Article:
THE TEN PHASES OF THE PENN PLAGUE


(1) The First Cough 

It started out with a cough, how did it end up like this? Healthy people cough all of the time. Nothing to see here. You think, the air is a little dry today. The newscaster said something about the pollen levels, didn’t they? You don’t even want to think about the s–word. You pop a cough drop and think: this is fine. Everything's fine. 

(2) Deny, Deny, Deny  

The little cough has turned into little coughs. There they are, repetitive and prohibitive to flirty conversation. And your throat hurts, but you haven’t had a drink of any water in an hour or so. And your nose is a bit runny, but the breeze is really chilly today. You’re not s***. You’re not. 

(3) Let The Blame Game Begin

You’re fucking sick. You’ve made peace with that now, but not with whoever the hell gave it to you. Who is responsible? Who do I need to sue? How do you sue someone anyway? Was it the poor soul who wheezed on the back of your neck in the heat of one of their more aggressive mid–class coughing fits? Your roommate, who is undoubtedly passing disease to you and all of your belongings? The un–quarantined person you aren’t confident that you can recognize in a lineup, whose tongue you had in your mouth at that party last week? Someone needs to come forward. Will the real Sick Shady please stand up?

(4) Am I Dying? 

This is it. You have reached the peak of sickness. The chills and sweats are a delightfully debilitating combination. Your wheezy coughs make you feel as though you need to be hooked up to an Iron Lung. You’ve blown out your hopes and dreams through your sad, abused nose into an equally sad and abused Kleenex. The pain that you feel as you swallow makes you say, “I didn’t really like eating or drinking anyway.” The only thing getting you through is the sweet, dark embrace of sleep. 

(5) To Go To Class, Or Not Go To Class

You have to drag yourself from your blankets to reach the bathroom two doors down, so is it worth hauling ass to your 100 person lecture across campus? There are worse days to miss, probably. This is only a blip on your attendance record. Hey, maybe there ISN'T any attendance record, anyway. It's just your private little secret—between you, your overflowing–with–tissues trash can, your confetti of cough drop wrappers, and your puddle of tears. 

(6)  “Mom! Calm down!” 

All it takes is one unintelligible mumble of “I’m sick” for your dear mother to periodically call, text, FaceTime, telegram, and carrier–pigeon you asking if you've been to SHS, if the soup in the dining hall is as good as hers, and if you’ve checked for any color in your soggy tissues (you have and it’s downright obscene). But after a while, she insists that a more concerning matter is the nearing possibility of cold medicine dependency, bombarding you with articles about the dangers of OTC drug habits and DayQuil’s addictive properties.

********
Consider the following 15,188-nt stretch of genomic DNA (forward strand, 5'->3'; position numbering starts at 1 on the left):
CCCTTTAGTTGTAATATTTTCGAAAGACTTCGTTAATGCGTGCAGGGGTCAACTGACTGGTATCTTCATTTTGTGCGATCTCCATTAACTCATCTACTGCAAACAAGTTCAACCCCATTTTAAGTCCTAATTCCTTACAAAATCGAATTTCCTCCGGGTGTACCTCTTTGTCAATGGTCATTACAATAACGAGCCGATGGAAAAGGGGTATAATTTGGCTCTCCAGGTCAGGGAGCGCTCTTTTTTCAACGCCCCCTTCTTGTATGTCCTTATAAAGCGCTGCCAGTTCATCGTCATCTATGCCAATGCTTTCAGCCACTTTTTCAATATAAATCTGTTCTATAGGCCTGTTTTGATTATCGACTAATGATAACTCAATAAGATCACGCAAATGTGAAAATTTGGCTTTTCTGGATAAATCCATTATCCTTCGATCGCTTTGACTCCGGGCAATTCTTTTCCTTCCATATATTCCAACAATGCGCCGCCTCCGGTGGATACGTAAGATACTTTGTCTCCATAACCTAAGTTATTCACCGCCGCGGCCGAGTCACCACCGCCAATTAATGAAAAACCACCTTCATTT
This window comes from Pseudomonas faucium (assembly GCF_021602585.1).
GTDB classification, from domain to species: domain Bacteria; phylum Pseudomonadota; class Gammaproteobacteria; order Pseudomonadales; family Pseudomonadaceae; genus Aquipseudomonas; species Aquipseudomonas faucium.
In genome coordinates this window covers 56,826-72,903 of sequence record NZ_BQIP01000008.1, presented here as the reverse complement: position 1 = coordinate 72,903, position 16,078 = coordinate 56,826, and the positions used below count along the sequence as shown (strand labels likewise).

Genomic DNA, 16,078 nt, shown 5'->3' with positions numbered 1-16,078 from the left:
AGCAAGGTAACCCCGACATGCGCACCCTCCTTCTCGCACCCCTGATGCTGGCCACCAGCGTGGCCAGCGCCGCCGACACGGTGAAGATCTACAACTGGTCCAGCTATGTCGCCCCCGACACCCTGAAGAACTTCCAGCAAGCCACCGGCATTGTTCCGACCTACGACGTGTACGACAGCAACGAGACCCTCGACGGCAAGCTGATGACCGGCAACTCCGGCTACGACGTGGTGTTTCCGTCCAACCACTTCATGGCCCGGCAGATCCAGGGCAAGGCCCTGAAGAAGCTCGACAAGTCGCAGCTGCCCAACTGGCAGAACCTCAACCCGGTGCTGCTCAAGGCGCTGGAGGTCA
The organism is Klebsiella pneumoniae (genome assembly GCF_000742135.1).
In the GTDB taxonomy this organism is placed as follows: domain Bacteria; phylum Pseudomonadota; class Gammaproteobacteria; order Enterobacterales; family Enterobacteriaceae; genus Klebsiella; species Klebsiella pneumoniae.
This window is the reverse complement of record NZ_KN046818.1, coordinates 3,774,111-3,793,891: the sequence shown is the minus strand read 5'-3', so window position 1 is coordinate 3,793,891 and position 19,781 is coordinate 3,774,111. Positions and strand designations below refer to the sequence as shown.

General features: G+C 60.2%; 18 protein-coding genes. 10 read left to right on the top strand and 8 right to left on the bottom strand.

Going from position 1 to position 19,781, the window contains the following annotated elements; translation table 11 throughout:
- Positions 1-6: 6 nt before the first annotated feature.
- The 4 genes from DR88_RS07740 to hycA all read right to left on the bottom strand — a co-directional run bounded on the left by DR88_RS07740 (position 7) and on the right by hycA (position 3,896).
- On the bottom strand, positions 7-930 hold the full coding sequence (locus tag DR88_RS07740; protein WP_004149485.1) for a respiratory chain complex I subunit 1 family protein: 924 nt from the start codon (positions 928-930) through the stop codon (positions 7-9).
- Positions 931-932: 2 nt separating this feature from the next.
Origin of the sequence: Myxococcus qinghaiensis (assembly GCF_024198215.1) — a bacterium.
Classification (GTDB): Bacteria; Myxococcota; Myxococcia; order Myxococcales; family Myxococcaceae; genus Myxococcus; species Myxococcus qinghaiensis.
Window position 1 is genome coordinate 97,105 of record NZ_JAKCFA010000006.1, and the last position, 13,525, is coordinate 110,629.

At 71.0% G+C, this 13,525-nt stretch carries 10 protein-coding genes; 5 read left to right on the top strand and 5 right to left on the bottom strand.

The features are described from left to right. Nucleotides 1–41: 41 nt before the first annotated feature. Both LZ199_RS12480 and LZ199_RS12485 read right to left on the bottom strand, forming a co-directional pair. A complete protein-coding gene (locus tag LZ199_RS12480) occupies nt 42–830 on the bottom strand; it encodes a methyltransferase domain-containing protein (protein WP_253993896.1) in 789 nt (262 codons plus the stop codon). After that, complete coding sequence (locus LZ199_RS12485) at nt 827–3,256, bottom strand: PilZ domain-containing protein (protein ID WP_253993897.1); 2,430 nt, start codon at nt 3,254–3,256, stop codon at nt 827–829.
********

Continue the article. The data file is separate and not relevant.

(7) Walk of Shame... To Student Health 

Is it a bad cold? The flu? Tonsillitis? Strep? And goddamnit, what if it’s mono? You thought that you left mono epidemics behind in high school, and maybe you did, because at this point there's no way to discern why your body is collapsing. Well, maybe one way: the Student Health Service center. You sit in the office, coughing so much that you’re asked to wear a face mask, and the best thing you come home with is a care package with an anal thermometer and honey packets. For which you paid $20. 

(8) Call Me Contagion

The dial pad to scan into your building. The “I haven’t seen you in so long” hugs. The doorknobs. The sheets of classwork you turn in. Every shirt sleeve that you have worn in the past week. You’re thinking about all of the places you’ve smeared your germs on. There is something empowering about it, really. If I’m sick, everyone will be sick. They will have to suffer with me. It’s a noble sacrifice.

(9) Google Search: Do Alcohol, Mucinex, Nasal Spray, and NyQuil Mix? 

Being sick has come between you and a lot of things, like comfort and the will to live, but one thing it will not come in between is you and tequila shots. You painstakingly read the labels on the pile of pills, syrups, and sprays that has been holding your failing body together for alcohol restrictions, and check WebMD articles about cold medicine overdose as a precaution. You give yourself a C- health grade rating and a free pass for the night. The sweaty, strobe–lit dance floors and 2 a.m. Allegro missed you, and you missed them too. 

(10) Healthy? Never Heard of Her.

Weeks have passed and your sickness has subsided, but you aren’t a glimmering pillar of health by any means. No, you’ve only reached the point in which your sporadic, mid–lecture coughs have matured from being obscenely distracting to mildly irritating. Your nose’s signature dribble is no more, and you have determined that the rougher, lower tone of your voice is a little sexy, and no longer worthy of an anti–cigarette advert. To be quite honest with yourself, being 100% is but a distant memory, and this lower standard of health is all that you will care to expect from now on. 


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